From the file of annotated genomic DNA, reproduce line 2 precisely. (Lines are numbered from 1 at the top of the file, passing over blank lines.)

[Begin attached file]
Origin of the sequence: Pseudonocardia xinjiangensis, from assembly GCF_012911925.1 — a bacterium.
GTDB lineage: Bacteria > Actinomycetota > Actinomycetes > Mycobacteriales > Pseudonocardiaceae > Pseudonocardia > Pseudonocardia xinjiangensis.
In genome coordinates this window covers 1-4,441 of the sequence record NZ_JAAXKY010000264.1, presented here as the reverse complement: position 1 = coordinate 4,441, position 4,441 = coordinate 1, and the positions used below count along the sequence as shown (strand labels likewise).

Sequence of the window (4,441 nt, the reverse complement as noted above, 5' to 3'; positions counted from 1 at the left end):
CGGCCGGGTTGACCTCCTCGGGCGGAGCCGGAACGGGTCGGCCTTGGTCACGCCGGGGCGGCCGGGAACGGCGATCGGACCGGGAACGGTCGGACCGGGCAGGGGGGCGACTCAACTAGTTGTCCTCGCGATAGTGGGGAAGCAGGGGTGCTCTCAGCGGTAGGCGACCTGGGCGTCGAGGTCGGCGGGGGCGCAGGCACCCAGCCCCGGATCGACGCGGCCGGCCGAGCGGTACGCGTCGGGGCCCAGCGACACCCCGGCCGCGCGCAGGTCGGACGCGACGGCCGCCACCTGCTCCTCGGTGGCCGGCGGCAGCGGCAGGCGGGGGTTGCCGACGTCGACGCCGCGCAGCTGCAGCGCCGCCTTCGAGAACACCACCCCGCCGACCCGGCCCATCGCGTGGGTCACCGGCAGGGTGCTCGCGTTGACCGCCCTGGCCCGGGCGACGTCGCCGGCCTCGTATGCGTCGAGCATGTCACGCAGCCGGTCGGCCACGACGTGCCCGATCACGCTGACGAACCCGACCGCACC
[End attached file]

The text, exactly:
GTDB lineage: Bacteria > Actinomycetota > Actinomycetes > Mycobacteriales > Pseudonocardiaceae > Pseudonocardia > Pseudonocardia xinjiangensis.